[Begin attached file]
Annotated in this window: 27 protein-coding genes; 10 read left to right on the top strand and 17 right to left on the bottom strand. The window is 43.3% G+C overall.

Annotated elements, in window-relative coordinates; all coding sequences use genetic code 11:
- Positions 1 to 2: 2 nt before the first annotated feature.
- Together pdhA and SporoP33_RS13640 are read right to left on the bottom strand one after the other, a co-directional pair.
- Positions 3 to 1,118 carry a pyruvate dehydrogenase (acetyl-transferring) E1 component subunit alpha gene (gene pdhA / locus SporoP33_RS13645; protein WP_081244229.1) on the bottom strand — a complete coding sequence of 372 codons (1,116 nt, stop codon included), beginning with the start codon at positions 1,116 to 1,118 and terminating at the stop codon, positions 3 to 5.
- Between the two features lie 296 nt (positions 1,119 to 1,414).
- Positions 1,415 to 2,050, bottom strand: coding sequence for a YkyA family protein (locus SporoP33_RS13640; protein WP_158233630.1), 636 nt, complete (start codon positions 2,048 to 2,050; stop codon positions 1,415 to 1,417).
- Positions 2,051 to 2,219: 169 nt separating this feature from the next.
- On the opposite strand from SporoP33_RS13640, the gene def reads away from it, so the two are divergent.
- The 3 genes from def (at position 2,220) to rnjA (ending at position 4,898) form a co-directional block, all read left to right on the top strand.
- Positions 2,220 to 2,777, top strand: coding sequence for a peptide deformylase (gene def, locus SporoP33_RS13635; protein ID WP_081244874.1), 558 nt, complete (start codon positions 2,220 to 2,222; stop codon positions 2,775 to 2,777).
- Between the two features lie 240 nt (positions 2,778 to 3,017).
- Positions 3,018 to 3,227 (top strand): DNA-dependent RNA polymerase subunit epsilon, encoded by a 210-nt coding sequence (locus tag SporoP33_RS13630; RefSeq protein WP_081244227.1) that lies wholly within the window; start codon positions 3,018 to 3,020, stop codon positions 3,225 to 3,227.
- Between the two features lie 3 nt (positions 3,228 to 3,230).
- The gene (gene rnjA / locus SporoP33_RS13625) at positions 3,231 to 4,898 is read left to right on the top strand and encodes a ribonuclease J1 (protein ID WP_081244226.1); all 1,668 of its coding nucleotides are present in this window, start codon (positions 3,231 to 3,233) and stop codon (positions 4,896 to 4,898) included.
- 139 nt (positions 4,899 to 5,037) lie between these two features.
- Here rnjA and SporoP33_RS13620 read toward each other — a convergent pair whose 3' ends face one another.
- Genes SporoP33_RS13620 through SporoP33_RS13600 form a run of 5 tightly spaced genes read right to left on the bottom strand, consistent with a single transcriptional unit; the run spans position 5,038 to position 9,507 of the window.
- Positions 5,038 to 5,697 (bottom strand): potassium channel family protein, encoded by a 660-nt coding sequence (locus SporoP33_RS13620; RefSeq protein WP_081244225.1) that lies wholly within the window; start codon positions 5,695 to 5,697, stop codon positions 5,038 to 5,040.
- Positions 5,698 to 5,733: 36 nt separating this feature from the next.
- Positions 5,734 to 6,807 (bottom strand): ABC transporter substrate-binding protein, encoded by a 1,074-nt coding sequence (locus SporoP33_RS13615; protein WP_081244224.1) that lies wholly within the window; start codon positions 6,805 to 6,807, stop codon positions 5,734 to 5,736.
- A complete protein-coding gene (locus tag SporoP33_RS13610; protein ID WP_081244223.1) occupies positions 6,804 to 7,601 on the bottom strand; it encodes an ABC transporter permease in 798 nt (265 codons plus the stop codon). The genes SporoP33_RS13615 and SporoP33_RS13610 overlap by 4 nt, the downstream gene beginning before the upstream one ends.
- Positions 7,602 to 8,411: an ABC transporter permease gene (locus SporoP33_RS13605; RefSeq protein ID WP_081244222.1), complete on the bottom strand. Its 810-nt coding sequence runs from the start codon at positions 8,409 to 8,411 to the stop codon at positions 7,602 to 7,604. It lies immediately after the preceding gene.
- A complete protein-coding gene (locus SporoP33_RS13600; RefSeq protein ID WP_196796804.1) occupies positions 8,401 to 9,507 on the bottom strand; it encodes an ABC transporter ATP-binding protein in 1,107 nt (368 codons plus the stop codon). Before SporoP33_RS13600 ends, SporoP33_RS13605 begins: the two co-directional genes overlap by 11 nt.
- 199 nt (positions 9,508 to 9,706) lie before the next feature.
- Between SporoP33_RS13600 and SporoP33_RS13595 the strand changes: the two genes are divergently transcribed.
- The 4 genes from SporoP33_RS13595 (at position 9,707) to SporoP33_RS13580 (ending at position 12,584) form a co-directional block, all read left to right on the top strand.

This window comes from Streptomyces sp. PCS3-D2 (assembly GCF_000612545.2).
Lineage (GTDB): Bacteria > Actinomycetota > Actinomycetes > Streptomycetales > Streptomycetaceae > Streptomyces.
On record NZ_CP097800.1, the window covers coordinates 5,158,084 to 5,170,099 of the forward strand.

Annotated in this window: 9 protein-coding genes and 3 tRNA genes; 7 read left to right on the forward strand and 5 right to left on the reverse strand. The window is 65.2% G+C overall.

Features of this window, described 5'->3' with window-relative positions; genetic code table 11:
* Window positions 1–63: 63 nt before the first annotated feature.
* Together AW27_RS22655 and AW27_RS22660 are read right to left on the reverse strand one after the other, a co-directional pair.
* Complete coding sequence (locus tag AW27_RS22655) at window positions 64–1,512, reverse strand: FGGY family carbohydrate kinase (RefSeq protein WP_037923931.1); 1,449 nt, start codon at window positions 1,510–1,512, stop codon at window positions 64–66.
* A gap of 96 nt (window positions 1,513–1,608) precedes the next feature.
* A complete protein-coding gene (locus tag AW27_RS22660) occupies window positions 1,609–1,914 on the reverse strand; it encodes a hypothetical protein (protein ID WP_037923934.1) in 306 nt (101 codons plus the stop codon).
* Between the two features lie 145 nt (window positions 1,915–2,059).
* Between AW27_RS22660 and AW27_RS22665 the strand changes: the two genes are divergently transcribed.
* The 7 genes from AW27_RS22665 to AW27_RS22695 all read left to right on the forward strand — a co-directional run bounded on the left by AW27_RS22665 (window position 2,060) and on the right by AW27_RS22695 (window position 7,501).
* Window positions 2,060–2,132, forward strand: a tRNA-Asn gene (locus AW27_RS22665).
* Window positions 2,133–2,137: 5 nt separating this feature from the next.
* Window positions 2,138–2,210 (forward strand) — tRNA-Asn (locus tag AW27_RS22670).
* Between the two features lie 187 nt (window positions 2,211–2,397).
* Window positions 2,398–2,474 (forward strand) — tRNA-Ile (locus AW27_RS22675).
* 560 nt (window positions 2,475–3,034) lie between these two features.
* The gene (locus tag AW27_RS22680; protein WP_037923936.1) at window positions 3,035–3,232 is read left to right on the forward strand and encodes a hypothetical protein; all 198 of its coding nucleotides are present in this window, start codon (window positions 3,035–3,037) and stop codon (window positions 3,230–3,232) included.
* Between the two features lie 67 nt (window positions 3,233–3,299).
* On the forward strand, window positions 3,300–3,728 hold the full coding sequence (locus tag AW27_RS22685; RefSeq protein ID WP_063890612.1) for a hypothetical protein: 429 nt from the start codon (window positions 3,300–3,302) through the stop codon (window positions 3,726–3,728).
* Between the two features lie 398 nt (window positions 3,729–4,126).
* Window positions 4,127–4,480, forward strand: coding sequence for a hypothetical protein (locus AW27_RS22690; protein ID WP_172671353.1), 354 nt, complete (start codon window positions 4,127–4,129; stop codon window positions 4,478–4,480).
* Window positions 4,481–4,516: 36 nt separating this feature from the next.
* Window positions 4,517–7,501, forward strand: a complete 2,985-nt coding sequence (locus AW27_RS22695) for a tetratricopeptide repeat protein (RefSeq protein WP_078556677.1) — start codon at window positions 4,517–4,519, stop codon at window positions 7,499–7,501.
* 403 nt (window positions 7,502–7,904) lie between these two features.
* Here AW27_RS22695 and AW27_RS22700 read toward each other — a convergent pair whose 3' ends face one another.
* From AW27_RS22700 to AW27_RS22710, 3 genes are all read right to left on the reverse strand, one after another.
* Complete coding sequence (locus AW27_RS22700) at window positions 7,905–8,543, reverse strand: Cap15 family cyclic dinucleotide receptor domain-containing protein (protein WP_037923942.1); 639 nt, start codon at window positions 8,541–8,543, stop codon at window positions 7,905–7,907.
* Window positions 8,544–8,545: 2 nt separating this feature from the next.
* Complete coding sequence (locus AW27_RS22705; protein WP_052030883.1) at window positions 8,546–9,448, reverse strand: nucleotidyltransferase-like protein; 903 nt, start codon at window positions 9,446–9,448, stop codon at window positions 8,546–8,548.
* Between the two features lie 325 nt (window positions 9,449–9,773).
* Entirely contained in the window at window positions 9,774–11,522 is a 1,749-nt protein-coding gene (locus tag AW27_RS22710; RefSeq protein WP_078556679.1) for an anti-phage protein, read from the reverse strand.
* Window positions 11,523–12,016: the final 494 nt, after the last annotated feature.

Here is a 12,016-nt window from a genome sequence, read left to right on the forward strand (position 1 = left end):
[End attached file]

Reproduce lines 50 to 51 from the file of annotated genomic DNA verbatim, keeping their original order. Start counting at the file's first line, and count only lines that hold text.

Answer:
* Between the two features lie 398 nt (window positions 3,729–4,126).
* Window positions 4,127–4,480, forward strand: coding sequence for a hypothetical protein (locus AW27_RS22690; protein ID WP_172671353.1), 354 nt, complete (start codon window positions 4,127–4,129; stop codon window positions 4,478–4,480).